Judge Sue Robinson issued a ruling denying J&J's motion to overturn the verdict. A Delaware jury determined last year that the Cypher stent, made by J&J's Cordis unit, infringed Boston's Ding patent. The jury also said the patent was valid.
The Ding patent covers claims for a two-layer drug coating on a stent, a wire-mesh tube used to prop open arteries that have been cleared of blockages.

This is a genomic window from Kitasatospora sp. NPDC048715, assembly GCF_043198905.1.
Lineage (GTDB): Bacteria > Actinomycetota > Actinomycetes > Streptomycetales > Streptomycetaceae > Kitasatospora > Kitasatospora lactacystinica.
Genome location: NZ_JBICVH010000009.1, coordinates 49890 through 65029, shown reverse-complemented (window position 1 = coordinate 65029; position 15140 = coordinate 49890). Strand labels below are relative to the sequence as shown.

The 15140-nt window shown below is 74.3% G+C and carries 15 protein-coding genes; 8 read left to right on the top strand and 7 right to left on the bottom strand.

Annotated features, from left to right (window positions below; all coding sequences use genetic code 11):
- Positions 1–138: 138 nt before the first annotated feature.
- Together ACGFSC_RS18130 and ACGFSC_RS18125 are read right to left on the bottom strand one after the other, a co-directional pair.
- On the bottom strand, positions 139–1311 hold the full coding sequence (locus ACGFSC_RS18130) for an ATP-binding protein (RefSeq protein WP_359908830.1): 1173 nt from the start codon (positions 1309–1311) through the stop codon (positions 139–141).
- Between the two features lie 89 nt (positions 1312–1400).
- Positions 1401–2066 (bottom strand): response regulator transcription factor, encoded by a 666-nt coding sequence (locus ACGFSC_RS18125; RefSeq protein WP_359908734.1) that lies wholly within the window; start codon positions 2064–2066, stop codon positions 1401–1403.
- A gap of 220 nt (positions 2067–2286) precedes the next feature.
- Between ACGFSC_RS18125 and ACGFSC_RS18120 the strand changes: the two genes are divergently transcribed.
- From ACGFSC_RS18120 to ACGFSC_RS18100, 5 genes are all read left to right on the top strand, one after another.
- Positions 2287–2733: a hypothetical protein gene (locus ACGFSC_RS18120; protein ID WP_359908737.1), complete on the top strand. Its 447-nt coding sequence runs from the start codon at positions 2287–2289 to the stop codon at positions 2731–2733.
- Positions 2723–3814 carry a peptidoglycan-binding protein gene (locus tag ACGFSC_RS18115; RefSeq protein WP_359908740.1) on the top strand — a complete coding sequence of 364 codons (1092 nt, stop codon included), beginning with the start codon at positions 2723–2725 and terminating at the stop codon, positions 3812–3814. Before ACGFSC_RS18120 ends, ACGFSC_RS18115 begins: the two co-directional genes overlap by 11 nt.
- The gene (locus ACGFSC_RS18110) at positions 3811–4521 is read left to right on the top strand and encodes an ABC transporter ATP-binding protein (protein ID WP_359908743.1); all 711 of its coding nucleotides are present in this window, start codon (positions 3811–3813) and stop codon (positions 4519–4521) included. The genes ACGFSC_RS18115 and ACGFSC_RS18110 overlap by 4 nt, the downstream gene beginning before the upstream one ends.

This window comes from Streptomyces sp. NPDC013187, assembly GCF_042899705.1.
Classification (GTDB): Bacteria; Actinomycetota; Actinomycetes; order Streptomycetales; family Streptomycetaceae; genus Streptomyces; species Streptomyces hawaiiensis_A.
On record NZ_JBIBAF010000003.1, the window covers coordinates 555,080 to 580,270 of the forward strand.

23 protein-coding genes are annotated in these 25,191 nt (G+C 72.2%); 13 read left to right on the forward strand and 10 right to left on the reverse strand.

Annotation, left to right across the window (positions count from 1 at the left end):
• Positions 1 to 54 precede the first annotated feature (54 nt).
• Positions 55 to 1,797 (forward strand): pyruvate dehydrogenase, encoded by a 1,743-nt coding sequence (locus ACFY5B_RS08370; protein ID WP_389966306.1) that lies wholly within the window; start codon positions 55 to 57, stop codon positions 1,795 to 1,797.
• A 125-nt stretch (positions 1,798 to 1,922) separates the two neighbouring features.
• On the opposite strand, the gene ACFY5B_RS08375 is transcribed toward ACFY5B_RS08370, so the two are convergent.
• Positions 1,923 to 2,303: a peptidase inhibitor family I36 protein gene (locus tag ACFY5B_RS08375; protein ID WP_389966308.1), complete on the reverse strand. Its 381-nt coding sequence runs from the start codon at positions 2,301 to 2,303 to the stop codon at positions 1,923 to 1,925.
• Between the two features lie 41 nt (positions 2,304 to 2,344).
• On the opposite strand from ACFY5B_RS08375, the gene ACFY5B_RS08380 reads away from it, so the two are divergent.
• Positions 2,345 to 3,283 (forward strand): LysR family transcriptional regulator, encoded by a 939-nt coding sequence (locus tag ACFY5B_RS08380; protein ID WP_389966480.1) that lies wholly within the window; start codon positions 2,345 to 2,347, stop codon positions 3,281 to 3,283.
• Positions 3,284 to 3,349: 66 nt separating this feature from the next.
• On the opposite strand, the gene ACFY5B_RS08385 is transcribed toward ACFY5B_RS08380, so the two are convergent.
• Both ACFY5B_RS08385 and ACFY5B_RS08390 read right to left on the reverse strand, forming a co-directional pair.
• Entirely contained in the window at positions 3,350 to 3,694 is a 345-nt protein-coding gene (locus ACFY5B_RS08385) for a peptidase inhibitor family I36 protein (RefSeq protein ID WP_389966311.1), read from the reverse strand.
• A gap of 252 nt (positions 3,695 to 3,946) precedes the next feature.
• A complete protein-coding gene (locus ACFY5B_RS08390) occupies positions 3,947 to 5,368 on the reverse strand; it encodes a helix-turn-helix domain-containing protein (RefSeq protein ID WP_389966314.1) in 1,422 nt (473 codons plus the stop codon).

Boston Scientific, a Massachusetts-based medical-device seller, will next have to contend with an appeal from Cordis.The warring sides know each other well, and not just on the product competition and litigation fronts. Earlier this year, Boston Scientific outlasted New Jersey's J&J in a drawn-out bidding battle for Indianapolis-based defibrillator maker Guidant. Judge Robinson's ruling was her third in the past six weeks regarding patent disputes between the two companies, J&J said. In the first decision, she agreed with a jury verdict from last year that Boston Scientific's Taxus stent and its Liberte and Express bare-metal stents infringed some Cordis' patents, one of which has now expired. Another ruling saw the judge uphold the portion of a previous jury verdict that found the Cypher and the Cordis Bx Velocity stents infringed Boston Scientific's Jang patent. Cordis is appealing the judge's decisions on the Jang and Ding patents to a federal appeals court in Washington. Shares of Boston Scientific were up 54 cents, or 2.8%, to $20.06. J&J was adding 8 cents at $61.55.